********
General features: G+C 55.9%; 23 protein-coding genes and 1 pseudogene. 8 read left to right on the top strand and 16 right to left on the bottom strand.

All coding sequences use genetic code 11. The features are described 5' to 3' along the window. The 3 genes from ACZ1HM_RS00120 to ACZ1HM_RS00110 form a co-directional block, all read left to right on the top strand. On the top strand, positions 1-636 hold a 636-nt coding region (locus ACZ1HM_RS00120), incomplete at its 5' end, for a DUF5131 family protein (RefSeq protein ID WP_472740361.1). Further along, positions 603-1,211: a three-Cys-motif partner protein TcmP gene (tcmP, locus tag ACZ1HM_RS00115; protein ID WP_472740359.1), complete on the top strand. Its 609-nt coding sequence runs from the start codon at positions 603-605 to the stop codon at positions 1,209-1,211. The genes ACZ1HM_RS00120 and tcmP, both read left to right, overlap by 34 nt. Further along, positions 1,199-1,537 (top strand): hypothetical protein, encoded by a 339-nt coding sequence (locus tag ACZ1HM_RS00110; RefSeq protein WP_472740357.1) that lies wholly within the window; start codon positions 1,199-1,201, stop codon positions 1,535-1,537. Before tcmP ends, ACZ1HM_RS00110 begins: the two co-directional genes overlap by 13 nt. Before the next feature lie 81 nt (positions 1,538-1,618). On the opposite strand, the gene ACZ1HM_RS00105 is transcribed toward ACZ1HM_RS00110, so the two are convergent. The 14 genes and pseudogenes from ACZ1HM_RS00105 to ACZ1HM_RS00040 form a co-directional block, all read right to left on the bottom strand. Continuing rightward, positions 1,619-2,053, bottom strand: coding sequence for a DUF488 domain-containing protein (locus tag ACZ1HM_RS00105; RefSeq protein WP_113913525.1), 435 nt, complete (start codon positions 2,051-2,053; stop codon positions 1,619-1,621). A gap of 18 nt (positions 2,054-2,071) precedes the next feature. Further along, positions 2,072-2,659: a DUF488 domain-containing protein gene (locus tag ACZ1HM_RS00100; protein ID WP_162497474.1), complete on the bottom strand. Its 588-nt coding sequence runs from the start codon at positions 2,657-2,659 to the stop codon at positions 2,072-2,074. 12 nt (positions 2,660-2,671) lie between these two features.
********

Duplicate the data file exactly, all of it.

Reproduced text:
General features: G+C 55.9%; 23 protein-coding genes and 1 pseudogene. 8 read left to right on the top strand and 16 right to left on the bottom strand.

All coding sequences use genetic code 11. The features are described 5' to 3' along the window. The 3 genes from ACZ1HM_RS00120 to ACZ1HM_RS00110 form a co-directional block, all read left to right on the top strand. On the top strand, positions 1-636 hold a 636-nt coding region (locus ACZ1HM_RS00120), incomplete at its 5' end, for a DUF5131 family protein (RefSeq protein ID WP_472740361.1). Further along, positions 603-1,211: a three-Cys-motif partner protein TcmP gene (tcmP, locus tag ACZ1HM_RS00115; protein ID WP_472740359.1), complete on the top strand. Its 609-nt coding sequence runs from the start codon at positions 603-605 to the stop codon at positions 1,209-1,211. The genes ACZ1HM_RS00120 and tcmP, both read left to right, overlap by 34 nt. Further along, positions 1,199-1,537 (top strand): hypothetical protein, encoded by a 339-nt coding sequence (locus tag ACZ1HM_RS00110; RefSeq protein WP_472740357.1) that lies wholly within the window; start codon positions 1,199-1,201, stop codon positions 1,535-1,537. Before tcmP ends, ACZ1HM_RS00110 begins: the two co-directional genes overlap by 13 nt. Before the next feature lie 81 nt (positions 1,538-1,618). On the opposite strand, the gene ACZ1HM_RS00105 is transcribed toward ACZ1HM_RS00110, so the two are convergent. The 14 genes and pseudogenes from ACZ1HM_RS00105 to ACZ1HM_RS00040 form a co-directional block, all read right to left on the bottom strand. Continuing rightward, positions 1,619-2,053, bottom strand: coding sequence for a DUF488 domain-containing protein (locus tag ACZ1HM_RS00105; RefSeq protein WP_113913525.1), 435 nt, complete (start codon positions 2,051-2,053; stop codon positions 1,619-1,621). A gap of 18 nt (positions 2,054-2,071) precedes the next feature. Further along, positions 2,072-2,659: a DUF488 domain-containing protein gene (locus tag ACZ1HM_RS00100; protein ID WP_162497474.1), complete on the bottom strand. Its 588-nt coding sequence runs from the start codon at positions 2,657-2,659 to the stop codon at positions 2,072-2,074. 12 nt (positions 2,660-2,671) lie between these two features.